Thus, according to historian Robin Bernstein, while Eva emerged as the pinnacle of pious white innocence, the novel’s black characters (especially Uncle Tom and the slave girl Topsy) were marketed and sold to consumers as odious cultural stereotypes from which we have yet to fully recover. The circulation of Eva’s image sanded away the particularities of her character, and the intense intimacy that attended ownership during the period enabled her to become a vessel for reinforcing some very ugly cultural norms.

There are many ways in which the supernaturally gifted white heroines of 2017 differ from the consumptive Eva. Besides being older, both Diana Prince (Wonder Woman) and Rey are fighters whose physicality is foregrounded. They also, unlike Eva, did not need to die to activate the sympathies of their audiences.

But beneath their super powers and death-defying acrobatics, with their stoic resolve and their religious asceticism, these fictional women continue to stand as avatars of an unblemished white womanhood that clings to the old sentimental dream that they may still perhaps make their fellow characters — and the audiences witnessing them — feel right.

It is virtually impossible not to be stirred by Wonder Woman’s fearless, slow-motion advance through No Man’s Land or Rey’s balletic lightsaber dual against her fanboy antagonist. But however moved we might be, these scenes are still designed to flatter sensibilities rather than challenge them.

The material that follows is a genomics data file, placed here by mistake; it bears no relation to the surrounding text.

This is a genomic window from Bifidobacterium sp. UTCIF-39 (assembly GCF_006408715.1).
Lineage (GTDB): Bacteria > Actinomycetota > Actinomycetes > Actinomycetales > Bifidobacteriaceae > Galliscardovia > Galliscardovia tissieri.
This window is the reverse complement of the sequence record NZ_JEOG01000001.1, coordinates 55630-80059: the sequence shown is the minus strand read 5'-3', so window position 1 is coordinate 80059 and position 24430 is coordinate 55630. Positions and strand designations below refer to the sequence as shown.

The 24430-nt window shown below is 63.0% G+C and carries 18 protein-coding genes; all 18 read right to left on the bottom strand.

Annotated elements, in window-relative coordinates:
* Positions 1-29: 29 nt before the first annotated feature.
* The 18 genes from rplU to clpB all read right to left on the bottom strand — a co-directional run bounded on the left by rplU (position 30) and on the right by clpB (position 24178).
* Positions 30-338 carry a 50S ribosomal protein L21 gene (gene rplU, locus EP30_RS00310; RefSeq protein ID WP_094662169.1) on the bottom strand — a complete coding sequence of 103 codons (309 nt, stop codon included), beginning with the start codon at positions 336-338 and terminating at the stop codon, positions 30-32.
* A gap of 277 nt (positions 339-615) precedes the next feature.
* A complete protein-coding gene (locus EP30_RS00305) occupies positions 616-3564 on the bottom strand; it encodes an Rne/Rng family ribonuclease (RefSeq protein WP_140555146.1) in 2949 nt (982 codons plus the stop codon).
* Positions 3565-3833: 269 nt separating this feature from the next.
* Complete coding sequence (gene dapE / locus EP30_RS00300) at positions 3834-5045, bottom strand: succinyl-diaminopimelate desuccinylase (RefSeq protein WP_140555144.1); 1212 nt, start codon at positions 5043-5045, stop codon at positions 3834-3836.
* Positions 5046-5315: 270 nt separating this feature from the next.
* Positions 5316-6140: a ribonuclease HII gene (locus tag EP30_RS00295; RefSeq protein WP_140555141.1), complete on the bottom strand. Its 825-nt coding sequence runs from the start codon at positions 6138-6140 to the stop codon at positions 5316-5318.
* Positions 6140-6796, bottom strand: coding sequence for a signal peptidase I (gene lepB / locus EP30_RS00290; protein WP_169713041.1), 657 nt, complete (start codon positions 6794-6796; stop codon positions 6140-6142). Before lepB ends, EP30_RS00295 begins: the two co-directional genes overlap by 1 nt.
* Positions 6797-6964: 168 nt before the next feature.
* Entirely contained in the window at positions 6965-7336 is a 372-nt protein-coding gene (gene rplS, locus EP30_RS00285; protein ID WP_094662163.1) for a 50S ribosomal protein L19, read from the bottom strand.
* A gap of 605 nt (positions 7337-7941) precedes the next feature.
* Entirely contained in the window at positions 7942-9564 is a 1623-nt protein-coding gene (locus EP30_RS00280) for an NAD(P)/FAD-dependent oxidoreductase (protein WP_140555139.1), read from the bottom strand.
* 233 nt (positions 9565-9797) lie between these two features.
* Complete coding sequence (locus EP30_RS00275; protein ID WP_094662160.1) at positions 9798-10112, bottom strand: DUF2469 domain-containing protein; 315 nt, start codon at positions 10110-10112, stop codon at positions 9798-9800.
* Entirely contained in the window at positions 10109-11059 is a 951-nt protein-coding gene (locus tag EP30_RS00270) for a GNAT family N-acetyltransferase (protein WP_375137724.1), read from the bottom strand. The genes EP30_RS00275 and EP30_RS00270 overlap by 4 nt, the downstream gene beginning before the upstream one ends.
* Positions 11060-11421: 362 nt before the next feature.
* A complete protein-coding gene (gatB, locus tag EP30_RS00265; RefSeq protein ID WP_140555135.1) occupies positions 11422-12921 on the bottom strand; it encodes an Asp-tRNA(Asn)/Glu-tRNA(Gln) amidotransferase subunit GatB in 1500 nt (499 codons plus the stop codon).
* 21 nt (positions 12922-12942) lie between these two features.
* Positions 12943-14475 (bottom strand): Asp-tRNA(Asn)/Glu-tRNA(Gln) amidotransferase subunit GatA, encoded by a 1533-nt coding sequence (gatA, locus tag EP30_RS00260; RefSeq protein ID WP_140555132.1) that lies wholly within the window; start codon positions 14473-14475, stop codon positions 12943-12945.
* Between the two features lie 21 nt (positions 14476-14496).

According to eBay, Wonder Woman and Rey were the most sought after fictional female characters this past year. The force of consumerism, at least, remains strong with them. Thus, just as it did in Stowe’s era, white femininity continues to be sold successfully as a moral compass for mass culture.

This, for better or worse, papers over the moral ambivalence of the voting patterns and affiliations of actual white women in the United States.

Despite all that is genuinely inspiring about these films, their narratives continue to turn on the notion that cultural salvation is the work of white women, which implicitly sidelines the political contributions, moral influence and daily efforts of women of color, not unlike Little Eva’s dramatic death and sudden rise to literary prominence did in 1852. If the events of the past two years have taught us anything, it’s that our conventional narratives of political change are impoverished. Our popular culture ought to do more thinking at the limits of the narratively possible.

Perhaps, then, our current crop of cinematic heroines is not aspirational enough, too hindered by the demands of a market. For all the plaudits African American women have gotten from the left in the wake of the Alabama senate race, it is still not they who are reaping billions of dollars at the global box office. Maybe the release of the tentpole film “A Wrinkle in Time” this coming spring, with its young African American female lead, will prove to be the much-needed corrective. Ava DuVernay, you’re our only hope.